SPEECH-LANGUAGE-HEARING GROUP
HONORS WESTERN’S DAVID SHAPIRO
David A. Shapiro
David A. Shapiro

CULLOWHEE - David A. Shapiro, professor of communication disorders at Western Carolina University, has been elected a Fellow of the American Speech-Language-Hearing Association, a professional organization of more than 110,000 audiologists, speech-language pathologists, and speech, language and hearing scientists.

Being named a Fellow of ASHA is among the national organization’s highest forms of recognition of an individual’s accomplishments and is a public declaration of outstanding professional achievement, said Tommie L. Robinson Jr., chair of the ASHA honors committee.

“ASHA has thousands of members who fulfill their responsibilities competently and well, but only a small percentage have, by virtue of the quality and amount of their contributions, distinguished themselves to warrant recognition by election to Fellow in ASHA,” Robinson said. “Dr. Shapiro is such a person, having displayed great dedication and commitment to the disclipine of human communication sciences and disorders.”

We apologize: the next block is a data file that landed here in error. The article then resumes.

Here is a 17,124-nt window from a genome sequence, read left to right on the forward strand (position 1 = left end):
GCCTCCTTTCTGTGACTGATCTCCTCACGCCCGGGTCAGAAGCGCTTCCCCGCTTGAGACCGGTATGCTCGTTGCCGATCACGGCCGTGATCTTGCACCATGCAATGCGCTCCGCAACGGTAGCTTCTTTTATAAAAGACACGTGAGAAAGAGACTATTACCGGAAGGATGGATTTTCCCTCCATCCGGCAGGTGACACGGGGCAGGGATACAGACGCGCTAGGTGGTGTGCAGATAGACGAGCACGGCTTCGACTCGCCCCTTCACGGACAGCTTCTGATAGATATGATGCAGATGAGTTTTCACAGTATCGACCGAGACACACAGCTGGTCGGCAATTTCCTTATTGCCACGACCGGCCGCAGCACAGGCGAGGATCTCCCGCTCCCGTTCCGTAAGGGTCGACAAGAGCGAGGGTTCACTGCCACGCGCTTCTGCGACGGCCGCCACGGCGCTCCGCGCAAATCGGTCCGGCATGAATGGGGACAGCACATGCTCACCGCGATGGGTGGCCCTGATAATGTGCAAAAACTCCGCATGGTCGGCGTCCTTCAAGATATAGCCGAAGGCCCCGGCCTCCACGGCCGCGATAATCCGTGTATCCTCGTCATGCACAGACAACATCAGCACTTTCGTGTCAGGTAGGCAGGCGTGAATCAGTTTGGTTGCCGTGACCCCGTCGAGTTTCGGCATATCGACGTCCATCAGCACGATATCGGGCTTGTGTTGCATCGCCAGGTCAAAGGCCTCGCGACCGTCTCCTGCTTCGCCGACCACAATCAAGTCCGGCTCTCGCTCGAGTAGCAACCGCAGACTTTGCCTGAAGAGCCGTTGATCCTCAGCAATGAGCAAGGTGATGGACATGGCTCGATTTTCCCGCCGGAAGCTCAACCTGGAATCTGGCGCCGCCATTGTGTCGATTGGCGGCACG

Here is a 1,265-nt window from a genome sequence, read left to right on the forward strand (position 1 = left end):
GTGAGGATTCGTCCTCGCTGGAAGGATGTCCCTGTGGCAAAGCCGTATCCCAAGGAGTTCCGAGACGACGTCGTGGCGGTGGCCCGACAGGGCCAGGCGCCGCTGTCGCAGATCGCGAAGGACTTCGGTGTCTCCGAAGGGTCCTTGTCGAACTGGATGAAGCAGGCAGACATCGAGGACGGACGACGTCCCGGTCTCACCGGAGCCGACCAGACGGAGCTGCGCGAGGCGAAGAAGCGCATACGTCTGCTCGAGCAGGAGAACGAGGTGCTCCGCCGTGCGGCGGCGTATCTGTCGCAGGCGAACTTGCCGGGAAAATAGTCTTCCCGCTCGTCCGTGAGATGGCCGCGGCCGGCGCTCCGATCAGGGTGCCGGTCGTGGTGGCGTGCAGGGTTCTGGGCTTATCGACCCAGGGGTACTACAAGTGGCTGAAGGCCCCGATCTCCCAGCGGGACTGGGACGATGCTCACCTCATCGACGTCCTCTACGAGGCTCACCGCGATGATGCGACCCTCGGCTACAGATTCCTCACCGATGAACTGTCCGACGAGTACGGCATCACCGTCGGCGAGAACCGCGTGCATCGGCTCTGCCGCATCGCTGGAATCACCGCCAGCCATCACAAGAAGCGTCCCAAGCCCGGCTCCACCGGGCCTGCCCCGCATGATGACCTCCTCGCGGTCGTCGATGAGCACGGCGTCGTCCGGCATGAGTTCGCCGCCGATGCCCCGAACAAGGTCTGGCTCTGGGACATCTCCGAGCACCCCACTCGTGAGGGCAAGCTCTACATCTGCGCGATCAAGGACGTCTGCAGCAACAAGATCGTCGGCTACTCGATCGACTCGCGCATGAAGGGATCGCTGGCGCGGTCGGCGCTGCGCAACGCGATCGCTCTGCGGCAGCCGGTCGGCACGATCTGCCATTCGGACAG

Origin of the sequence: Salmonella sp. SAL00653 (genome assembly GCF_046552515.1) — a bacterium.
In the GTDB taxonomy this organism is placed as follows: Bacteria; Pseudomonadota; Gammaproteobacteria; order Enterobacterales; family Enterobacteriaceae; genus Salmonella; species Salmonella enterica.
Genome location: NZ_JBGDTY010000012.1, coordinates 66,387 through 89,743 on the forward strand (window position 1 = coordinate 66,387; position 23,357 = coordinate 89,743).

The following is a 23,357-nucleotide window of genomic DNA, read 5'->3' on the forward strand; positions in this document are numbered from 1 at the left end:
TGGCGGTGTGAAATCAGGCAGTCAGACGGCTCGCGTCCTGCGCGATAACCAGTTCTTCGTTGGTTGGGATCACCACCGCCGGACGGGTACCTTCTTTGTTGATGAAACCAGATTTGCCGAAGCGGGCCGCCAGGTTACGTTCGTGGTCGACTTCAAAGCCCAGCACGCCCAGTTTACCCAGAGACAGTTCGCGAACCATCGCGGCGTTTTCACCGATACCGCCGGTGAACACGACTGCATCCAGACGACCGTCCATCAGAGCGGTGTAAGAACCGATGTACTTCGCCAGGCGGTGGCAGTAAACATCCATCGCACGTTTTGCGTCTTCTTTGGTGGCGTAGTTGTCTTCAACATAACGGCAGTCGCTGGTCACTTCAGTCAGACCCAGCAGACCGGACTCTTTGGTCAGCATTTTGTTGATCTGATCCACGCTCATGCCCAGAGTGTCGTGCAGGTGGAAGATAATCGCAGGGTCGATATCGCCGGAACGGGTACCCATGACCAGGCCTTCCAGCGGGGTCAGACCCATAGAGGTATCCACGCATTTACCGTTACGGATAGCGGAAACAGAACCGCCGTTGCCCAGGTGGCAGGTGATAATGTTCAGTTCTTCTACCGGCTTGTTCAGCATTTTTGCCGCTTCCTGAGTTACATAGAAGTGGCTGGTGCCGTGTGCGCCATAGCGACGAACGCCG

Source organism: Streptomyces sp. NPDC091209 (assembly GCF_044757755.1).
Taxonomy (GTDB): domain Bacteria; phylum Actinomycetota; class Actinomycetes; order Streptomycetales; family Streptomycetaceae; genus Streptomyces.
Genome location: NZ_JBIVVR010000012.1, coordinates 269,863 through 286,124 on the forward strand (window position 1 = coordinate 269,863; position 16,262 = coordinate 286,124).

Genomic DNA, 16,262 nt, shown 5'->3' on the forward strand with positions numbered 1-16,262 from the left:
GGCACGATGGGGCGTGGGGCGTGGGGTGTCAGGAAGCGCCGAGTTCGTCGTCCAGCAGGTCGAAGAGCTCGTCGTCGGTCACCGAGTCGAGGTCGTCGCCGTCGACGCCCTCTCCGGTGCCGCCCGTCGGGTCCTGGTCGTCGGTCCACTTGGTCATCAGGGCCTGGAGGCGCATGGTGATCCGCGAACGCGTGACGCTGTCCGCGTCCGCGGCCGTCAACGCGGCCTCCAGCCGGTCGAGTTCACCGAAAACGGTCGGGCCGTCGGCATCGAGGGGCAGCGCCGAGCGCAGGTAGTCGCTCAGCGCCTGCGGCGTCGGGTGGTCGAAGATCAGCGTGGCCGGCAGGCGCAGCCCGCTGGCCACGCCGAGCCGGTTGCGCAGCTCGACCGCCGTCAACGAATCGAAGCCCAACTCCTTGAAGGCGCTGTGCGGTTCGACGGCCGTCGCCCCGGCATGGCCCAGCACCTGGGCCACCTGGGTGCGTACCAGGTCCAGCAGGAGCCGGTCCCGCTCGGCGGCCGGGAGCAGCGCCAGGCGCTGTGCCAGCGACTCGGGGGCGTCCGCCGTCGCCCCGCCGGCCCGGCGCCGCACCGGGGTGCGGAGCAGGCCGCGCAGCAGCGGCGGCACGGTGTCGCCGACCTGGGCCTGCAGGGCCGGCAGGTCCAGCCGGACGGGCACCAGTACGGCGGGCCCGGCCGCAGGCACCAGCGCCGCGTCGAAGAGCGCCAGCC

Shapiro, a member of Western’s faculty since 1984, is widely acknowledged as one of the nation’s top speech-language pathology professionals who treat people who stutter. He overcame his own stuttering disorder to become an articulate voice for people who stutter, and he stresses a method of treatment that actively involves family and friends of those being treated.

Shapiro is author of the 1999 book “Stuttering Intervention: A Collaborative Journey to Fluency Freedom,” which dispels common myths about stuttering and presents his assessment and treatment methods. Recipient of a University of North Carolina Board of Governors Award for Excllence in Teaching in 1999, he is currently conducting a multinational, cross-cultural study of how professionals in different countries use different methods for treatment of a universal disorder - stuttering.


Maintained by the WCU Office of Public Relations
Last modified: Tuesday, February 3, 2004
Copyright 2003 by Western Carolina University